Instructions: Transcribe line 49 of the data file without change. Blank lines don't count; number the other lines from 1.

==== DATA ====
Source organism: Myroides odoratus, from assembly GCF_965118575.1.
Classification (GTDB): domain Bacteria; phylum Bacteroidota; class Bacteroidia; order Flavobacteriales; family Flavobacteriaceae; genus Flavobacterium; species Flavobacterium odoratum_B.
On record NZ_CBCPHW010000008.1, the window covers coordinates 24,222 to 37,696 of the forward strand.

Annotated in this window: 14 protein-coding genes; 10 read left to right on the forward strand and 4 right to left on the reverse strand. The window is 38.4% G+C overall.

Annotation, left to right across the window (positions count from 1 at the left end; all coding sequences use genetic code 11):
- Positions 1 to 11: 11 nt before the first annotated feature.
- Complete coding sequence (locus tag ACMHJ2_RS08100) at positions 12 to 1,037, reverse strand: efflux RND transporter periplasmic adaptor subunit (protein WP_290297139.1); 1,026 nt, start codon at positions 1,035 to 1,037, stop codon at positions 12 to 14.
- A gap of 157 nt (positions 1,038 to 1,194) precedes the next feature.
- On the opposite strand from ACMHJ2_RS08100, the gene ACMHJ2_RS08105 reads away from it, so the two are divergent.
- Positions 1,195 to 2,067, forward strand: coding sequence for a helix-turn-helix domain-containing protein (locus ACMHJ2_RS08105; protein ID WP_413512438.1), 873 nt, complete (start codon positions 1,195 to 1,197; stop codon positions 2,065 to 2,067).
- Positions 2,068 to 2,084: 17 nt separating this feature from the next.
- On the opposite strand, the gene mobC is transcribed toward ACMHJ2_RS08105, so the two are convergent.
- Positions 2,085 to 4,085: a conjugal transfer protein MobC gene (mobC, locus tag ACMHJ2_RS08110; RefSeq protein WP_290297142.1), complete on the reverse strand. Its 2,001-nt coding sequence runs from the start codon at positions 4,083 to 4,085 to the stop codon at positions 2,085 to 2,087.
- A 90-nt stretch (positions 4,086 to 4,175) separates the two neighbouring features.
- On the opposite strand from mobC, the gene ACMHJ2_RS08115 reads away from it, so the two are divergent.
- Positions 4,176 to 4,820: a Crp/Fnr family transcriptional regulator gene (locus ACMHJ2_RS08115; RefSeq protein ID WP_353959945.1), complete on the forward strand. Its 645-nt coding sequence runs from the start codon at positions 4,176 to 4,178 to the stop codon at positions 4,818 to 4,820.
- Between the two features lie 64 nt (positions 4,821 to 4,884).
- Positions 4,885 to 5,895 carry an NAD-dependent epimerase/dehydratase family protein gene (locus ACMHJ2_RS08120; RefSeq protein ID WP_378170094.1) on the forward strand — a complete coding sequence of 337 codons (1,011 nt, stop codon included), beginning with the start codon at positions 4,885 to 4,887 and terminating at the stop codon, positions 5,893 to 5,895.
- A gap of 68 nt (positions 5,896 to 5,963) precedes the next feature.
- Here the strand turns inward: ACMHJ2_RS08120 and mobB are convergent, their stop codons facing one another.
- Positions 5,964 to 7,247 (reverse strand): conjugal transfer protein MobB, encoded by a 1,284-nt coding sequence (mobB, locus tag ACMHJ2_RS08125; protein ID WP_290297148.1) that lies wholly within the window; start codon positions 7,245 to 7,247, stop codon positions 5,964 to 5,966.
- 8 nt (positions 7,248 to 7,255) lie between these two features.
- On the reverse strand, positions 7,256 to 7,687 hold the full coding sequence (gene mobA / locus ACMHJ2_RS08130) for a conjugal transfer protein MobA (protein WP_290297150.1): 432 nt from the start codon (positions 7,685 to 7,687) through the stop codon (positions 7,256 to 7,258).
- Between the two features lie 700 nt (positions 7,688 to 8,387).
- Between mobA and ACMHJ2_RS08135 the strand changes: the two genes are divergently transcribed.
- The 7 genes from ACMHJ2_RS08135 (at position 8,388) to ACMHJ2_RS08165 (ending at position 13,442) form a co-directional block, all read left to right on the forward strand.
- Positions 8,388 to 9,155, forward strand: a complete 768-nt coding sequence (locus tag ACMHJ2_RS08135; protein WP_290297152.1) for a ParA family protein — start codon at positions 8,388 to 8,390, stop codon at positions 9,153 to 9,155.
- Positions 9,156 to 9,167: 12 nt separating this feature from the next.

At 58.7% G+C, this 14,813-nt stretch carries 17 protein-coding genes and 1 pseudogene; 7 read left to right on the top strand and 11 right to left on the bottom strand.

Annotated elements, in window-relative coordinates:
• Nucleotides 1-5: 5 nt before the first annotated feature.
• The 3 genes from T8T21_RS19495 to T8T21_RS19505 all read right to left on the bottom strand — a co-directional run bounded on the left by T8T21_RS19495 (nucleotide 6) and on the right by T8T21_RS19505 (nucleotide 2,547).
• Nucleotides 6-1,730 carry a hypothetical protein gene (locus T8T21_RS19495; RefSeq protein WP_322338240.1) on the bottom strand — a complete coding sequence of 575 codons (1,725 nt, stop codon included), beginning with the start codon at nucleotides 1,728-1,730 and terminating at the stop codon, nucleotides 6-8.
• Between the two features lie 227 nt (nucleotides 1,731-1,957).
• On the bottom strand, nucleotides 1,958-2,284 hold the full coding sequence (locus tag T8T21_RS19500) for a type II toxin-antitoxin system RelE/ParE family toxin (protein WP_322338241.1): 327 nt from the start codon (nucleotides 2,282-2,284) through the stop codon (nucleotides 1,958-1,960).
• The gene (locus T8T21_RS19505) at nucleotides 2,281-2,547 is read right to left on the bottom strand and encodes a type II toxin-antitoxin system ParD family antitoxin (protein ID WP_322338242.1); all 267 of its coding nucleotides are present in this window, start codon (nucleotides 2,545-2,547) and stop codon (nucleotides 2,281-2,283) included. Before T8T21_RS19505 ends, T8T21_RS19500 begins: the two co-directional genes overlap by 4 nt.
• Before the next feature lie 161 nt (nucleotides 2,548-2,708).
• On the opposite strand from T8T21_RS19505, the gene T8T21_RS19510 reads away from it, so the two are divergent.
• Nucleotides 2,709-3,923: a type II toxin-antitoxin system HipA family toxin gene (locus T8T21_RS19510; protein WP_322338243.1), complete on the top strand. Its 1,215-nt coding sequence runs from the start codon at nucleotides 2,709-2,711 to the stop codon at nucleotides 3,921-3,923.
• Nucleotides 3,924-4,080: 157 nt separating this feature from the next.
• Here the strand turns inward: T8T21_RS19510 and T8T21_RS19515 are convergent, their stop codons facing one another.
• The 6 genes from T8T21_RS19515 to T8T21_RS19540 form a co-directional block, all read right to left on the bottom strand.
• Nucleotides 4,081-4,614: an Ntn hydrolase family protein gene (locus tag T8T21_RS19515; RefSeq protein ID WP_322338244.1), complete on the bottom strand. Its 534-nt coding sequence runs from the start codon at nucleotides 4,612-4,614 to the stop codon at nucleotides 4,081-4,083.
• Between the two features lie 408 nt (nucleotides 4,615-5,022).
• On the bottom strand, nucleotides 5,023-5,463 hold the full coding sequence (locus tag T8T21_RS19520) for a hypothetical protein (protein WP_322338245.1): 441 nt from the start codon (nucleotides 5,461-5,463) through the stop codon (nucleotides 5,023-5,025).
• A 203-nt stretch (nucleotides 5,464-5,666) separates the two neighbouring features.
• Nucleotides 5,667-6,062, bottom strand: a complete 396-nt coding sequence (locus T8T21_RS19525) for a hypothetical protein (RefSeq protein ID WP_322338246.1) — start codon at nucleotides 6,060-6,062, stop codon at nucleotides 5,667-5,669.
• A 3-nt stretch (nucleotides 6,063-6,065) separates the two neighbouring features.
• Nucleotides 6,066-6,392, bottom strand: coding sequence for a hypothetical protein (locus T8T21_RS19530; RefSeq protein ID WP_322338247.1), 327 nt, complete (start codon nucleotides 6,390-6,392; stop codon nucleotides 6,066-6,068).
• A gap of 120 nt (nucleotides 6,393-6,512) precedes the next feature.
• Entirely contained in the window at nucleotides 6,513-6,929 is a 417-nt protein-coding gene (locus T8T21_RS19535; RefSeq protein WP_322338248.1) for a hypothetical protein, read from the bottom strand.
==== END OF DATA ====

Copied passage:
• Nucleotides 6,066-6,392, bottom strand: coding sequence for a hypothetical protein (locus T8T21_RS19530; RefSeq protein ID WP_322338247.1), 327 nt, complete (start codon nucleotides 6,390-6,392; stop codon nucleotides 6,066-6,068).